A major goal of the campaign was to encourage Londoners to take public transportation so it made perfect sense to make posters that would appeal to the widest variety of riders. It’s probably no accident, then, that women artists were commissioned to design posters, even from the campaign’s earliest years, creating some of the most striking posters on display in Everyone’s Art Gallery: Posters of the London Underground.
Ella Coates created the landscape above in 1910, just two years into the campaign, though it’s possible she wasn’t the first, or even the only, woman artist until then. From 1908 to 1910, the names of the artists behind 85 of the 137 posters are unknown; women artists might very well have created some of these unattributed posters or even those where the artist used only first initials rather than a full first name.
Though the early posters tended to follow the stylistic conventions of landscape painting or children’s book illustration, the earliest poster by a woman artist in the Art Institute’s collection is this 1916 work (above) by avowed modernist Nancy Smith. Smith used simplified forms and compressed space to create her landscape composition.
By the 1920s and ’30s female commissions had multiplied dramatically along with their stylistic vocabularies. Dora M. Batty, the leading woman designer working for the Underground produced more than 60 posters between 1921 and 1938. The Art Institute collection includes several important works by Batty including Whitsuntide in the Countryside (1931), a joyful rollicking landscape of the delights awaiting travelers.
Themes and subjects offer no clues to the artist’s gender. Many women artists worked on “feminine” subjects like flower pictures or the promotion of shopping, though such posters were also commonly done by men. Similarly, women designed posters for topics considered more “masculine.” Irene Fawkes, for instance, graphically illustrated the financial issues determining the cost of fares.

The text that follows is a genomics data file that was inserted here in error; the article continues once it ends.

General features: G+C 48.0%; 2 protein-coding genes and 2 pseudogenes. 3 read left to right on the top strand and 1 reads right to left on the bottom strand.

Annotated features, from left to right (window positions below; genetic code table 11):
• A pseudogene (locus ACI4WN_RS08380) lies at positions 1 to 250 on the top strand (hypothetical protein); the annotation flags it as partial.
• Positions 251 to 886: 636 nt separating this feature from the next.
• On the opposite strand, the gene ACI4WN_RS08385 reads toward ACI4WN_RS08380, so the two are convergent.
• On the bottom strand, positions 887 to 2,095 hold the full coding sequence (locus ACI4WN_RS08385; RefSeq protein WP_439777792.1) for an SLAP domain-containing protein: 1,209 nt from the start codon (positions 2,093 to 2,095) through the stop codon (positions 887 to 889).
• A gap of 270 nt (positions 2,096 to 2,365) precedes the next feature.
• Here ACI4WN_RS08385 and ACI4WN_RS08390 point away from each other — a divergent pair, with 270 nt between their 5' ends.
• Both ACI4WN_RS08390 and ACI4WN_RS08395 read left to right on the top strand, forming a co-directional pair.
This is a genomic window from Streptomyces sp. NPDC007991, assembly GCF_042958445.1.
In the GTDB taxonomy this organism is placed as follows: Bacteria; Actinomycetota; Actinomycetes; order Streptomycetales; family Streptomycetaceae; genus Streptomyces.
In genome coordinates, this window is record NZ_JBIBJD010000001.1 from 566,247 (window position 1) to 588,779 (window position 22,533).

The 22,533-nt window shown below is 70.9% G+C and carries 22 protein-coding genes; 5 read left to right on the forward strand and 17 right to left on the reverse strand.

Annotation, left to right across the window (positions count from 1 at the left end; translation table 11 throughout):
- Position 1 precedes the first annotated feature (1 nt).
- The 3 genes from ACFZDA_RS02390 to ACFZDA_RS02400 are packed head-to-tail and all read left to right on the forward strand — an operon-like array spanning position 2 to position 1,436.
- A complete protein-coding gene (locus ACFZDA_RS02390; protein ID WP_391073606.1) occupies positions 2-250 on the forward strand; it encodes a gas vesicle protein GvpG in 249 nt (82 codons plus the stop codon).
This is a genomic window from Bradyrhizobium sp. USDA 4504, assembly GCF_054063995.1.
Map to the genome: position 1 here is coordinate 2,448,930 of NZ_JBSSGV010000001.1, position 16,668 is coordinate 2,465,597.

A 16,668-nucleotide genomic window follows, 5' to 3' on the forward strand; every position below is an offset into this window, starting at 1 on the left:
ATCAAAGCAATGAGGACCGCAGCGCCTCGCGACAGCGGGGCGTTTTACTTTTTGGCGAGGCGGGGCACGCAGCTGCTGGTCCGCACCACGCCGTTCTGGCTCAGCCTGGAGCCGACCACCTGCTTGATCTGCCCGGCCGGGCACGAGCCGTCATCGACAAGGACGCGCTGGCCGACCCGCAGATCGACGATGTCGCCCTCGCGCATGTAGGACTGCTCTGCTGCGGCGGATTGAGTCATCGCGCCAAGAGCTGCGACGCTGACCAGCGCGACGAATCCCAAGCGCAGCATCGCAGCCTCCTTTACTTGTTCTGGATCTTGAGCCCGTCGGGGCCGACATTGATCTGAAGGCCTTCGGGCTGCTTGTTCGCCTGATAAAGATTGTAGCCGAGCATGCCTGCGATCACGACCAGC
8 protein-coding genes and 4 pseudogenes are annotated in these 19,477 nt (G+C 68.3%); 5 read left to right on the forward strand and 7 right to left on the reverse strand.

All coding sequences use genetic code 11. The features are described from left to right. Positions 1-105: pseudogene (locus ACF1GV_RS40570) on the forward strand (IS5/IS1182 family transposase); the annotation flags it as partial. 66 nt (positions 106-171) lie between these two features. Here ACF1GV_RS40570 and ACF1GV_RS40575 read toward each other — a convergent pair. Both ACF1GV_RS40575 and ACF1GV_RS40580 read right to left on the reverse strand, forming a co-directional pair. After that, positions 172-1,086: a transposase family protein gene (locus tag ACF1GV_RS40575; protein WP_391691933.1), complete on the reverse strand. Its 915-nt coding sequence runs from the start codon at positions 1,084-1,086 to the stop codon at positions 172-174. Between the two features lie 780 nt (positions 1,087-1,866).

Why were so many women artists commissioned to design posters? The archives of Transport for London contain no answer, but a number of possibilities present themselves. Frank Pick, who developed the pictorial poster campaign and supervised it until 1940, greatly admired the Arts and Crafts movement where, theoretically, if not always actually, women were accorded greater egalitarianism. This was true of other institutions that Pick respected, including the Bauhaus in Germany, which again conceptually accorded equality to women. Thus, there is a possibility that the large numbers of women artists commissioned by Pick reflected his political philosophy.
Design education was also a burgeoning field, and increasing numbers of women were being trained as artists in early 20th-century Britain. And this may well have eased their way into work for the Underground campaign.
Also, an important use of these posters was to increase ridership during off-peak hours, and women were the primary targets, either on their own or as planners for their families. Recent historical research suggests that working-class women made the daily financial decisions and that in middle-class families as well women frequently managed decisions about consumption. A great many Underground posters created by women artists appealed directly to this audience by promoting shopping, going to the zoo, movies, museums, or theaters, taking an excursion to the country or at least that bit of the country inside the city limits, Kew Gardens.
In England, reduced prices for merchandise in stores happened just twice a year, in winter after the holidays and in summer. The Underground not only provided rapid transit to this exciting biannual event but also shelter from the omnipresent rain as well.
In Summer Sales Quickly Reached, Mary Koop brilliantly addresses a female audience, with a nod to male constituents, in one of the most powerful and effective posters ever created. In her work, a stream of gaily colored umbrellas, few solid black ones (the universal color for men) in sight, is funneled towards its biannual shopping goal. The artist even seems to offer a sly commentary: is the black-and-white umbrella at the very front of the poster, reminiscent of a spider’s web, an allusion to the snares of consumerism?
For whatever reasons—a progressive stance toward female participation, an absence of gender prejudice, respect for education, or marketing goals, or some of each—women artists were able to contribute significantly to this beautiful poster campaign, one that continues to this day.
Come check out these artists’ work—and that of their male counterparts—out in Everyone’s Art Gallery: Posters of the London Underground, on view through September 5.
—Teri Edelstein, exhibition curator
All images © Transport for London.
Adapted from Teri J. Edelstein, “Women Artists and the Underground,” Art for All: British Posters for Transport, Edited Teri J. Edelstein. New Haven and London: Yale University Press, 2010.